Review: Radical Together

Radical Together by David Platt is an attempt to consider what happens when the commands of Christ are applied to communities of faith.  It follows Platt’s first book, Radical, and is organised around six ideas, each of which fills a chapter.

The six ideas central to Platt’s writing are as follows:

  1. One of the worst enemies of Christians can be good things in the church
  2. The gospel that saves us from the work saves us to the work
  3. The Word does the work
  4. Building the right church depends on using all the wrong people
  5. We are living – and longing – for the end of the world
  6. We are selfless followers of a self-centred God

There is much to praise in this book, much good and godly thinking.  Each chapter could be read on its own, perhaps as a starting point for more devotional reflections on the subject.

Without having ever heard of this author before, I began to suspect that he might be part of the so-called neo-Reformed camp.  (Google searches suggest that I might be right about that.)  In essence, this judgment of mine was based both on his particular approach to theology and also the exhortative style of his writing.  It was that exhortative style which I found difficult to handle.  To be fair to Platt, he does seek to set out a balanced position between law and grace but, passionate as I am for Christ and robust though my confidence is in my own experience of grace, I still felt condemned by some of the writing and a bit of a failure as a believer!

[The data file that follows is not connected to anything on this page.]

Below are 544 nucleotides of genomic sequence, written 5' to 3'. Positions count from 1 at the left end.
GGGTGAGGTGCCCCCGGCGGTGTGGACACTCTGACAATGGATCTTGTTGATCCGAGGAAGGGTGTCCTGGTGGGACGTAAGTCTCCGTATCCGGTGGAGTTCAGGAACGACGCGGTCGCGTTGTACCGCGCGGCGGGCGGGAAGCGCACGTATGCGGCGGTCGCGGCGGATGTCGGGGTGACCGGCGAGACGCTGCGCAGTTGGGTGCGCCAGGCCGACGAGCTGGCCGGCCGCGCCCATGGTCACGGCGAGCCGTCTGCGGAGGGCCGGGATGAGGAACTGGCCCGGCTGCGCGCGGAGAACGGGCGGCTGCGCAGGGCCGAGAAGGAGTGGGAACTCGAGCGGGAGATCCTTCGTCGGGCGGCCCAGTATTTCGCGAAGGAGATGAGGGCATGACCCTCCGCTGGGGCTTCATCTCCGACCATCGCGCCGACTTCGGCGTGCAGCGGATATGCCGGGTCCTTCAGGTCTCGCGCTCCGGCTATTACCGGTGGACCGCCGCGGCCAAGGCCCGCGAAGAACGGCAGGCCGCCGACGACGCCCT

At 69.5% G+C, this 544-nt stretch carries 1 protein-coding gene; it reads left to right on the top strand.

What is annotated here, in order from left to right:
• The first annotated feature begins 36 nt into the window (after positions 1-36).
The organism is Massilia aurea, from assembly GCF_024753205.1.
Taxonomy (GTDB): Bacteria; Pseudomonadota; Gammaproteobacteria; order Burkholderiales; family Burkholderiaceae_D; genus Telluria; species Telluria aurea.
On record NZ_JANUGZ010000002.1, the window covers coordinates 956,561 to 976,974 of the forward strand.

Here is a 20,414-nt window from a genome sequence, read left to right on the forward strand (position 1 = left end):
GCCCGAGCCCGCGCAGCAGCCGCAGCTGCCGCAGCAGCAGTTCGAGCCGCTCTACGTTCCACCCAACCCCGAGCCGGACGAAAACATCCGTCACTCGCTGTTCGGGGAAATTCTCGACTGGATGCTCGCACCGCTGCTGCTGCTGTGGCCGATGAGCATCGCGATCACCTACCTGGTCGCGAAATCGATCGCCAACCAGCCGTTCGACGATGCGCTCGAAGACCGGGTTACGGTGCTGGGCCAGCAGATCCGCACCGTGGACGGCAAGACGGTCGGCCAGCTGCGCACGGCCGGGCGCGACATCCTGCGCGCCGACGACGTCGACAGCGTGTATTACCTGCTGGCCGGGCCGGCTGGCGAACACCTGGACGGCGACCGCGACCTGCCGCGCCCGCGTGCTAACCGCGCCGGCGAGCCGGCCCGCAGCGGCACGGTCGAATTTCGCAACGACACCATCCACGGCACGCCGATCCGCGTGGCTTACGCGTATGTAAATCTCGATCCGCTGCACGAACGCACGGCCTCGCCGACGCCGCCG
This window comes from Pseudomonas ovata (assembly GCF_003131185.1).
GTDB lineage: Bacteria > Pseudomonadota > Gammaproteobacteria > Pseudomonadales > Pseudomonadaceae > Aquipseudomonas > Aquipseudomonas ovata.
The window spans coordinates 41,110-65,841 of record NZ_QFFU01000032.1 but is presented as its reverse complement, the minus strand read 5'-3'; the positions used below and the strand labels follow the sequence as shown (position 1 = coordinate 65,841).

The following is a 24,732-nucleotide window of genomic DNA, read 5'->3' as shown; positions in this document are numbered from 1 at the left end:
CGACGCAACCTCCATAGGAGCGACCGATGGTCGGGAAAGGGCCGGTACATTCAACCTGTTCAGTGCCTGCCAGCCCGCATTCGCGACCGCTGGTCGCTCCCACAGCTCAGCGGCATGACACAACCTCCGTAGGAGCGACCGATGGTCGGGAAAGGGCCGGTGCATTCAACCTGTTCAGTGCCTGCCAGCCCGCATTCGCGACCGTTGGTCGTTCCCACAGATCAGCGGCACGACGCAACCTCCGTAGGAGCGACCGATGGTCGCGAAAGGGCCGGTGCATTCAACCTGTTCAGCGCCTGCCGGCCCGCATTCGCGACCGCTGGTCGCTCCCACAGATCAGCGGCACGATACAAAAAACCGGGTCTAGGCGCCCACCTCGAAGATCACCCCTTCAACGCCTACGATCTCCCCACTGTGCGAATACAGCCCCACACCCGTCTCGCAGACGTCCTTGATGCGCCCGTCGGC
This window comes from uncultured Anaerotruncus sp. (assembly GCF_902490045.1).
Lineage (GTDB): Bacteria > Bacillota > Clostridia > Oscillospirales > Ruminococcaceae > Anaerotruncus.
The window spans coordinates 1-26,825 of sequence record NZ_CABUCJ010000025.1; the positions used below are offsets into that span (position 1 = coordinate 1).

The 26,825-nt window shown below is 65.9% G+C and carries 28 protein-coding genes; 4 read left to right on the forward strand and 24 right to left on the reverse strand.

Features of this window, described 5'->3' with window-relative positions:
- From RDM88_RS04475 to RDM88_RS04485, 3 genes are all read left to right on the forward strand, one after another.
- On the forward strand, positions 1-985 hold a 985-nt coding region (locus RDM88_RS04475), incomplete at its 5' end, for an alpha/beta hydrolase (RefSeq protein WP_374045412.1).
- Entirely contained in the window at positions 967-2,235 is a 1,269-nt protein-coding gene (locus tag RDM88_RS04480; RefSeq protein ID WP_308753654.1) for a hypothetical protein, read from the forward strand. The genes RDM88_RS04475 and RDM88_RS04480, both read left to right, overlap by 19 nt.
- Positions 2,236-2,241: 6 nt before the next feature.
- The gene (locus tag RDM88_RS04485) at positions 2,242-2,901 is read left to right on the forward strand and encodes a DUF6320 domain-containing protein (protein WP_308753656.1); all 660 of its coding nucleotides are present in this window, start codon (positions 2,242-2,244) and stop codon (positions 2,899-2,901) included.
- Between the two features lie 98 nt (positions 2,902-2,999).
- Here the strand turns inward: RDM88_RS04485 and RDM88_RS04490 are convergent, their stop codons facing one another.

I would not want to suggest that this is Platt’s intention – indeed, I am confident, based on specific and clear statements in this book, that this would be furthest from Platt’s mind.  But perhaps it is inevitable when there is a burden to write a book with ‘radical’ in the title that one might err slightly on the side of works-based faith rather than grace.

My best advice to you is that you read this book and make up your own mind.  My only hesitation in recommending it would be for those who have a tendency towards guilt for not being radical enough for Christ.  You’ll need to be sure of grace before you venture into this book!

But there seems no doubt that Platt loves Jesus, loves the gospel and has given serious thought to how that might work out in the life of his church.  For that reason alone, his book deserves a fair reading.

I received a free copy of this e-book from Waterbrook Multnomah in return for an unbiased review.


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